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- RESEARCH & AWARDS
Frozen foods are keeping pace with evolving shopper demands.
While assortments were once limited to such staples as turkey pot pies, fried chicken with macaroni and cheese, and Salisbury steaks with mashed potatoes, product ranges are expanding—with among the strongest inroads being made into the better-for-you sector.
Indeed, suppliers are responding to the growing shopper interest in health-oriented products by rolling out frozen natural and organic offerings, along with products that are free of gluten and trans fats, and low in sodium, calories, carbohydrates and sugar.
“Consumers do not want ingredients that they cannot pronounce,” says Rob Johnson, associate brand manager for Omaha, Neb.-based ConAgra Foods Inc.’s Alexia brand. “They are more comfortable knowing what’s in their food.”
The majority of Alexia products are frozen potatoes that are all-natural and trans fat-free.
The newest items are in the Sauté line, which offers all-natural, trans fat-free artisan vegetable and potato medleys that come with a pouch of olive oil for quick sautéing.
Mintel International Group Ltd., a London-based market research firm, notes in its October 2011 Natural and Organic Food and Beverages—The Market—U.S. report, that the natural and organic food and beverage sector grew 20 percent between 2009 and 2011—which reflects a market that is remarkably resilient in the face of continued economic stagnation .
The gluten-free sector also remains strong. Mintel reports that revenues from gluten-free frozen lunch and dinner entrées increased from $106 million in 2009, to $124 million in 2010, to $147 million in 2011.
Much of the demand for healthier frozen foods is being driven by persons under 35.
“The rising generation of Millennials work a lot and need convenient food items, but they understand better-for-you eating,” says Joe Kramer, brand manager of Kashi Co., a La Jolla, Calif.-based supplier of all-natural breakfast, snack and frozen foods. “This group has grown up understanding low fat and low sodium, and has a better knowledge of all natural and organic. However, these consumers do not want to sacrifice taste for healthier options.”
In January, Kashi introduced Steamed Entrées that feature pasta and pilaf assortments, including chicken and vegetarian options. Kashi products do not contain beef or pork.
Kara Nielsen, trendologist at the San Francisco-based Center for Culinary Development, adds that Millennials have high expectations of flavor, ethnic and healthy foods, and many are vegetarians, which presents new opportunities for suppliers and retailers.
“Each year another batch comes of age—this is a huge market,” she states. “This generation has high standards, but many do not know how to cook so they turn to convenience items.”
Laura Kuykendall, director of marketing for Laval, Quebec-based Glutino Food Group, a supplier of frozen gluten-free offerings, agrees.
“As the gluten-free category has grown and evolved over the past few years, people living gluten-free are expecting products that offer better taste, more variety and more nutritional benefits,” she states.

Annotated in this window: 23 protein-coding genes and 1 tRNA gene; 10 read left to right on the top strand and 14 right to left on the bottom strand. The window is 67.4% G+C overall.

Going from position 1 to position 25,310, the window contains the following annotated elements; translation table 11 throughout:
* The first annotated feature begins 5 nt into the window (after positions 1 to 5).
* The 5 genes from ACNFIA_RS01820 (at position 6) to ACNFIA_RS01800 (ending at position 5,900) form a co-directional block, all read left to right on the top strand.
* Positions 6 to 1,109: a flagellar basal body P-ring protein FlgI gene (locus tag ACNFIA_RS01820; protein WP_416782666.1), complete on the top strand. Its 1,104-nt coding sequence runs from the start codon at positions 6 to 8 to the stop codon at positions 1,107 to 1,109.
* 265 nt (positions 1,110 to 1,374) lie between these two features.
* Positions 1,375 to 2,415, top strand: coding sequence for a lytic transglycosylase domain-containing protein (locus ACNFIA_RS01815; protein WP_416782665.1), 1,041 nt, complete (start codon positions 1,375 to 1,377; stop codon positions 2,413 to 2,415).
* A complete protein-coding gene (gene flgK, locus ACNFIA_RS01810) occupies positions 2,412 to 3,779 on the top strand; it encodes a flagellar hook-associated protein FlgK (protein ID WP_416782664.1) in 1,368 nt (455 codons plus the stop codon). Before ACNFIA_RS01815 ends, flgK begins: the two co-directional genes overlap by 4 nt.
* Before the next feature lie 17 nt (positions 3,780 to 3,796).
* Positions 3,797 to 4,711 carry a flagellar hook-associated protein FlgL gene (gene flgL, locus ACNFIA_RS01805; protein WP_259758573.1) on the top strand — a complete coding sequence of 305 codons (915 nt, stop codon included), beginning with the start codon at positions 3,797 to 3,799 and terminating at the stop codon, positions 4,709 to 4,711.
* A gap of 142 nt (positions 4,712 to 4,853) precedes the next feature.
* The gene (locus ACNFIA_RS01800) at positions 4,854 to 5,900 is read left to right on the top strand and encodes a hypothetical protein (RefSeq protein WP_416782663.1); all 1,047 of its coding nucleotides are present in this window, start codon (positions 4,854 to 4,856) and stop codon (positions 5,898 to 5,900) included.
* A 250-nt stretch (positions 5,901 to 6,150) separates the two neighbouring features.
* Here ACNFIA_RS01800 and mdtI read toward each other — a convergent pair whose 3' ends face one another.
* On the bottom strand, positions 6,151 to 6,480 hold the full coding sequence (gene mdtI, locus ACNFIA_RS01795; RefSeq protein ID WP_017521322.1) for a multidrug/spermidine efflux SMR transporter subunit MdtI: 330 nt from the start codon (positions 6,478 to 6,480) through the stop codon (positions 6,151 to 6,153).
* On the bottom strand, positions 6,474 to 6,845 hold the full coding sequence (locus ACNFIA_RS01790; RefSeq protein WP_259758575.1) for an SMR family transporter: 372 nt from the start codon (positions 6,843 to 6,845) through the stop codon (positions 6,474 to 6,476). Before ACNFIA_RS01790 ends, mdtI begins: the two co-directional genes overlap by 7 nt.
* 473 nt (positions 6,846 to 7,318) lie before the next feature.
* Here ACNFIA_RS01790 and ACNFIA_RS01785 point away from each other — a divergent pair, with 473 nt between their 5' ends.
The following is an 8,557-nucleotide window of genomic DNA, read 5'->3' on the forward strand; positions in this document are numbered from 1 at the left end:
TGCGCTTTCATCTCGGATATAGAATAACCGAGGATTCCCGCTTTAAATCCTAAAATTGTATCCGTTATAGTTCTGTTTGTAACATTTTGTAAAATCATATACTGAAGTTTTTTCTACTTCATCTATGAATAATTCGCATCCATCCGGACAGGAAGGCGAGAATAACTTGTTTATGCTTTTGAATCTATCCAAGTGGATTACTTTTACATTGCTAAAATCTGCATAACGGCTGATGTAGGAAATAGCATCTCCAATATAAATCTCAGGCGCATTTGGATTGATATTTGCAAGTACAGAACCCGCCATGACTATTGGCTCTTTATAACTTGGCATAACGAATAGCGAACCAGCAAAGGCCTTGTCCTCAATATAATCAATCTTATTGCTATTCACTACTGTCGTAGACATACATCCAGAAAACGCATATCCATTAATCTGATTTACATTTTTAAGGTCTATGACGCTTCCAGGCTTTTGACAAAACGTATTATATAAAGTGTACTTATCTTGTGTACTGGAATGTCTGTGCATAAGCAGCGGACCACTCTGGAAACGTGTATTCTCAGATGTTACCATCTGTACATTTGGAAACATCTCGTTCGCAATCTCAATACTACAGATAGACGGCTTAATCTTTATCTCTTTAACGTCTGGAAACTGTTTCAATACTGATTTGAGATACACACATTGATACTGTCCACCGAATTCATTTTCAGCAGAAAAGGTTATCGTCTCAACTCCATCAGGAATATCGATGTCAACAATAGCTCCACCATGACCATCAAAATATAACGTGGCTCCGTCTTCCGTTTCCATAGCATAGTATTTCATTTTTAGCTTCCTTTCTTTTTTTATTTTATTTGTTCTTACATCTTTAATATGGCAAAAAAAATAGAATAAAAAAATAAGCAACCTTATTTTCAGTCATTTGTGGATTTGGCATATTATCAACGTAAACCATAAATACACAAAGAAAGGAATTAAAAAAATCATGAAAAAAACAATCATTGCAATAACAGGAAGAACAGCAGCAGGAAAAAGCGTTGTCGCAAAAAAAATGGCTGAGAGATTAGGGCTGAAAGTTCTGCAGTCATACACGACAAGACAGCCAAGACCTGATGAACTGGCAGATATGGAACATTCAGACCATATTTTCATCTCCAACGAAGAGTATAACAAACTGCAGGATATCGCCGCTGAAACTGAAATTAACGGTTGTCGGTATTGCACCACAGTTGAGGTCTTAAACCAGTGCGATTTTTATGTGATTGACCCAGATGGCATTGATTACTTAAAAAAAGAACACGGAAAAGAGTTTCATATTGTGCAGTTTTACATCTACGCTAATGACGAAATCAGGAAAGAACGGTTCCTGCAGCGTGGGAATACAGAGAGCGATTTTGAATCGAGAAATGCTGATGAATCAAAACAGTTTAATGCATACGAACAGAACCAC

A newer Glutino addition is frozen Genius-branded bread that is available in White and Multigrain sandwich offerings. Seeded and Cinnamon Raisin varieties are scheduled to be added this year.
While younger shoppers are primarily driving the launch of many new frozen offerings, older consumers (above age 35) also are interested in such items.
In addition, Mintel reports that households with lower incomes have the highest levels of penetration for natural frozen and refrigerated foods—partly because many of these consumers perceive frozen offerings to be less expensive than non-frozen natural and organic selections.
To spur more activity among all shopper segments, some merchandisers suggest that retailers have in-store samplings and point-of-purchase (POP) marketing vehicles.
“Though space is at a premium, a lot of purchasing decisions are made at the POP so retailers also need to have well-stocked, well-organized assortments to help make consumers’ decisions easier,” Kramer says.
Johnson adds that retailers also have to find the right balance of promoting frozen foods at the case without cluttering the area.
He advises marketing the categories in a way that attracts the most incremental consumers.
“Retailers need a mass brand and a private-label brand, but they also need a premium brand to address those consumers who might not necessarily shop the frozen aisle, but spend more,” Johnson states. “There are exponential implications for the dollar ring.”
Nielsen, meanwhile, notes that endcap freezers generate the most attention and suggests that operators consider cross-merchandising frozen items.
“Retailers could try a small freezer case in the deli near the grab-and-go items where they don’t normally have products for special dietary needs,” she says.
Suppliers also suggest that frozen foods targeting special dietary needs be prominently displayed and that there is dedicated space for each category, such as natural, organic, vegetarian and gluten-free, so consumers can easily find the products.